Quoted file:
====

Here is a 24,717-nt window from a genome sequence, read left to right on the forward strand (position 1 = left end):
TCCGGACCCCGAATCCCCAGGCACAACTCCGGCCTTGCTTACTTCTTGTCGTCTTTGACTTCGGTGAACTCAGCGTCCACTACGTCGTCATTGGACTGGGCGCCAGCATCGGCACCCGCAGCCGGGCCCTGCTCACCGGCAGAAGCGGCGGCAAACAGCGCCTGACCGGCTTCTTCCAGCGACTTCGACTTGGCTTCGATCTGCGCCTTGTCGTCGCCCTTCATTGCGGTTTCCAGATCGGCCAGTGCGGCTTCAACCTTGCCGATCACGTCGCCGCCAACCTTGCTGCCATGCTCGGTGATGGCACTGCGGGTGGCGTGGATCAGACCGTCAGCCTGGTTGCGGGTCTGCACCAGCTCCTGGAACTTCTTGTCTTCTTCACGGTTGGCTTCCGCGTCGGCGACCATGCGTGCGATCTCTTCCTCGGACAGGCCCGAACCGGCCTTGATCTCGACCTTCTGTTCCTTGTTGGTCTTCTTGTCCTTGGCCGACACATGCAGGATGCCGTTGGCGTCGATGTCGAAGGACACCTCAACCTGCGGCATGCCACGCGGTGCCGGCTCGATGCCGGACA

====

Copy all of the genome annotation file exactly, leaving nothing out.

Here is a 24,717-nt window from a genome sequence, read left to right on the forward strand (position 1 = left end):
TCCGGACCCCGAATCCCCAGGCACAACTCCGGCCTTGCTTACTTCTTGTCGTCTTTGACTTCGGTGAACTCAGCGTCCACTACGTCGTCATTGGACTGGGCGCCAGCATCGGCACCCGCAGCCGGGCCCTGCTCACCGGCAGAAGCGGCGGCAAACAGCGCCTGACCGGCTTCTTCCAGCGACTTCGACTTGGCTTCGATCTGCGCCTTGTCGTCGCCCTTCATTGCGGTTTCCAGATCGGCCAGTGCGGCTTCAACCTTGCCGATCACGTCGCCGCCAACCTTGCTGCCATGCTCGGTGATGGCACTGCGGGTGGCGTGGATCAGACCGTCAGCCTGGTTGCGGGTCTGCACCAGCTCCTGGAACTTCTTGTCTTCTTCACGGTTGGCTTCCGCGTCGGCGACCATGCGTGCGATCTCTTCCTCGGACAGGCCCGAACCGGCCTTGATCTCGACCTTCTGTTCCTTGTTGGTCTTCTTGTCCTTGGCCGACACATGCAGGATGCCGTTGGCGTCGATGTCGAAGGACACCTCAACCTGCGGCATGCCACGCGGTGCCGGCTCGATGCCGGACA